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  3. I am the worst when it comes to planning and organization, Jane. I mean.....the worst! I think I burned out when I was in high school being the uber-geek that I was, that in university, it all went down the drain and I haven't recovered since...sigh....
    I like the analogy of the glass jar and the rocks....now, if I can just it into action:)

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    1. Haha! I know, a big part of it is sticking to it and the actual doing. We can plan all we want but if we don't do it then it doesn't really get us anywhere.

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  4. My parents used to tell me this fable! Love the idea of applying it to the work day!

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  5. Oh thank you for this! I am constantly battling the hours with my lists. I shall try it this way and hopefully will get more done and feel better for it!

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    1. Hope you try it out and hope it works! It's really been a lifesaver for me. I literally went through so many methods and this one just really resonated with me.

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  6. This is the to-do lists post you were talking about! I love the visualization. It reminds me of a lecture I found on Facebook one time where the professor was talking to his students about time management and ended up pouring beer in the glass over the rocks and sand and said something like "but there's always a little room for a beer with friends." :)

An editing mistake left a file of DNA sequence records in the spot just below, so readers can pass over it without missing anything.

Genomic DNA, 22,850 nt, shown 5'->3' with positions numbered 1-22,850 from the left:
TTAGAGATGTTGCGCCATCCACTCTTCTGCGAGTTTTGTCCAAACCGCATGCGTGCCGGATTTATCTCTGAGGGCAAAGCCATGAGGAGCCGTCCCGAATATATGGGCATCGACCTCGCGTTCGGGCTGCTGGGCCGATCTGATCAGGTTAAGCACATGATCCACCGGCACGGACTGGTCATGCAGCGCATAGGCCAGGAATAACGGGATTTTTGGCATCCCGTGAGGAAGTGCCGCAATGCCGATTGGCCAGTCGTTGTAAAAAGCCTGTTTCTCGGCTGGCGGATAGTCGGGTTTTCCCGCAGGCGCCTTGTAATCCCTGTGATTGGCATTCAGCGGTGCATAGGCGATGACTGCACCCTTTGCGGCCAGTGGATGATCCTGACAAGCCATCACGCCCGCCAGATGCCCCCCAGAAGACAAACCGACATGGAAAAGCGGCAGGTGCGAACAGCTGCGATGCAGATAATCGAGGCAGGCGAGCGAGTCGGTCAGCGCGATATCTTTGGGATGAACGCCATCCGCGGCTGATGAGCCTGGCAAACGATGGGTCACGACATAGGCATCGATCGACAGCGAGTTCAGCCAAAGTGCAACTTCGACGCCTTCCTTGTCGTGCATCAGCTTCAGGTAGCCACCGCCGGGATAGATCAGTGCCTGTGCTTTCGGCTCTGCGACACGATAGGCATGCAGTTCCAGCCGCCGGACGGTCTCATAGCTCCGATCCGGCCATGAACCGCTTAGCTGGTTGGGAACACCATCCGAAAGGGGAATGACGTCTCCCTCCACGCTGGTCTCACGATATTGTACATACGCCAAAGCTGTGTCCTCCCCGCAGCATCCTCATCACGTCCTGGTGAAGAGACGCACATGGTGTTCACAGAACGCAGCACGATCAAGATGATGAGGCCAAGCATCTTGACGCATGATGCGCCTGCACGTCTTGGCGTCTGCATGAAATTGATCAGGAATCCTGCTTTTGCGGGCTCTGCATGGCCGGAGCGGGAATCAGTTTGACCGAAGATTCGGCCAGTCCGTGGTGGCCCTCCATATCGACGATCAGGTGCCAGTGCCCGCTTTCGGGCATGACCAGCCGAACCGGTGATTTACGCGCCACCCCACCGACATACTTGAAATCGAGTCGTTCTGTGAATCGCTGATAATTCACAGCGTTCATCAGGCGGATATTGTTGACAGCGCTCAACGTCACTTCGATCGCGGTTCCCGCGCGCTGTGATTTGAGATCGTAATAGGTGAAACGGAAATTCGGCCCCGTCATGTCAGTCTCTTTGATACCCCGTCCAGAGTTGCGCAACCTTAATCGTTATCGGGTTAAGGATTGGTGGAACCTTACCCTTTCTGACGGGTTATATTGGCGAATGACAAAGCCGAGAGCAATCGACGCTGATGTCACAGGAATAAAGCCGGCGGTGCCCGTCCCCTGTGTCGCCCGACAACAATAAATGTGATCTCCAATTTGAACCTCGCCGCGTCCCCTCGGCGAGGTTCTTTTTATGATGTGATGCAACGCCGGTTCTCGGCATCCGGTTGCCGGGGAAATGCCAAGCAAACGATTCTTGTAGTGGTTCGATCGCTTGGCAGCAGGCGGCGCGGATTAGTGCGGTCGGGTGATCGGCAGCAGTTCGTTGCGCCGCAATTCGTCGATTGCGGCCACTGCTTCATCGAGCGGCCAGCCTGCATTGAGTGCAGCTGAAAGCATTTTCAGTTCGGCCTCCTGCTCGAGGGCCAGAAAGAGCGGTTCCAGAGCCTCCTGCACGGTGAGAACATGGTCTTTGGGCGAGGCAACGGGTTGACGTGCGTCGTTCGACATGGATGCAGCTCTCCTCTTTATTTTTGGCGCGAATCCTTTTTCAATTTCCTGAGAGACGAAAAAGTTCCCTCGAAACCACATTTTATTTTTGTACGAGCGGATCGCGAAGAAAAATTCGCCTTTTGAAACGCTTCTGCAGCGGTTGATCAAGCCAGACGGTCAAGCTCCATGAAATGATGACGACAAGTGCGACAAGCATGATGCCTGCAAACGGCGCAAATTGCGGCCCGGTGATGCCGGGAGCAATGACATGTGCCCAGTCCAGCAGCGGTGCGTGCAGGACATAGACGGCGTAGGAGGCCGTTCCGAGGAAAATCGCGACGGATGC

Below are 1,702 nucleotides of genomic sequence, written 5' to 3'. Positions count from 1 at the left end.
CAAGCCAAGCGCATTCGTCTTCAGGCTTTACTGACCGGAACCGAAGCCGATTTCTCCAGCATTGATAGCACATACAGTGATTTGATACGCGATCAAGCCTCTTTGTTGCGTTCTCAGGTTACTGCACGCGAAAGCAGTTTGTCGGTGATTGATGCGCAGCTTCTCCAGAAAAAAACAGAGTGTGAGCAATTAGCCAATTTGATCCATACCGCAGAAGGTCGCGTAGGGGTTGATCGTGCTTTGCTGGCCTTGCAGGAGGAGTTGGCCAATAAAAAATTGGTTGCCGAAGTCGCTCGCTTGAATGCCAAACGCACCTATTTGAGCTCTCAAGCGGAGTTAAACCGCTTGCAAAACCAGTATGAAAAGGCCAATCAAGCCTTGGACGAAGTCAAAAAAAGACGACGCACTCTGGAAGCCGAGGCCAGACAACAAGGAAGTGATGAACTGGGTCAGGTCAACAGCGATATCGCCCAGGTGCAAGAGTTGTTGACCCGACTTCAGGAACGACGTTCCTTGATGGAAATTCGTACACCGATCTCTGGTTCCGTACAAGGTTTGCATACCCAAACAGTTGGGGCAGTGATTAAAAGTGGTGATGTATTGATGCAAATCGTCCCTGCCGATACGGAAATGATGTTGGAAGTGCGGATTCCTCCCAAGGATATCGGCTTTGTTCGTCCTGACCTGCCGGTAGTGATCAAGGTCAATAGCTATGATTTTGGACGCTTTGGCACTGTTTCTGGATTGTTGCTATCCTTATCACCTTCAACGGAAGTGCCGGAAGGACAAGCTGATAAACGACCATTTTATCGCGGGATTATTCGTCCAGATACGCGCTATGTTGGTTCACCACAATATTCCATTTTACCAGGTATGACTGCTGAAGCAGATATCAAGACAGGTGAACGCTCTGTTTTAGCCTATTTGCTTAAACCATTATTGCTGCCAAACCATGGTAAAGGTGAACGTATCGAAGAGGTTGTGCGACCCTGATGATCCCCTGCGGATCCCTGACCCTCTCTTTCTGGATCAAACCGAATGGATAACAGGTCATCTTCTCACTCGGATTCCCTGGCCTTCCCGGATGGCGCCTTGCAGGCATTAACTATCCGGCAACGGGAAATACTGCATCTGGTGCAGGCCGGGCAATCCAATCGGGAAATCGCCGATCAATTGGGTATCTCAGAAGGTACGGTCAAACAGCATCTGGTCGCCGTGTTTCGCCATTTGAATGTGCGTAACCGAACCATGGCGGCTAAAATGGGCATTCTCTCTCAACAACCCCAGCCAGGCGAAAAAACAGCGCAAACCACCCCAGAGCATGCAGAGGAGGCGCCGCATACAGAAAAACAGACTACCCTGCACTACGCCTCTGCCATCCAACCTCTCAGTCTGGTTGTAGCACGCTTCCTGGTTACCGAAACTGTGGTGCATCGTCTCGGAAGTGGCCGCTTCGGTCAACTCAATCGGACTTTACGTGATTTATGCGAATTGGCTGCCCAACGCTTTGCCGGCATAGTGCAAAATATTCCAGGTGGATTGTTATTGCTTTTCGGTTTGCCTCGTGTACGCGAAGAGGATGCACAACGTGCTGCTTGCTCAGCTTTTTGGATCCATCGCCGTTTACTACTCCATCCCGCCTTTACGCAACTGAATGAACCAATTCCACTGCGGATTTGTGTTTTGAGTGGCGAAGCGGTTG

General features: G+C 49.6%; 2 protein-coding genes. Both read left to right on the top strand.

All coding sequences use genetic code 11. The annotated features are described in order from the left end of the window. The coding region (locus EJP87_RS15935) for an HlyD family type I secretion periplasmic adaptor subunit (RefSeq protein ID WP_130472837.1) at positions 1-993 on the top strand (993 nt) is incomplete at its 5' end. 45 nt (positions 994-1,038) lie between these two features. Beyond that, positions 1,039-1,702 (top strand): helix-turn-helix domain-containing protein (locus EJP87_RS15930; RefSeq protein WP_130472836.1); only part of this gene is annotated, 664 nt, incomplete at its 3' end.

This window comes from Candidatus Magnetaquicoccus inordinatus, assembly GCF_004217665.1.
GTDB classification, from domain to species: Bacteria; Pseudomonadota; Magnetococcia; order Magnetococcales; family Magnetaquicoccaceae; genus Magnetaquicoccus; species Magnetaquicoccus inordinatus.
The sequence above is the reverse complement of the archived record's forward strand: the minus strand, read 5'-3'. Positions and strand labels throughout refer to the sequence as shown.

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    1. :) your to-do list post was quite interesting as well. loved the picking things out of a hat. makes it random and fun!

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  7. I have heard a similar story about rock, pebble and sand in a glass
    and the moral of this story is about the choice you make for your own life ;P
    Here's the link if you are interested: http://surviving-twenties.com/rocks-pebbles-beer-priorities/
    Xx

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  8. What a great visualization tool to help get things done. I love building a list and then checking things off. I've done this since I was a kid and the ability to physically cross something off (no matter how big/small the task is) felt good. It's completely different than having the technology era where you can swipe and get it crossed off a virtual list. I need the physical-ness of paper and pen. =)
    xo,
    nancy

    http://www.adoretoadorn.com

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    1. i like crossing things off with a pen too. :)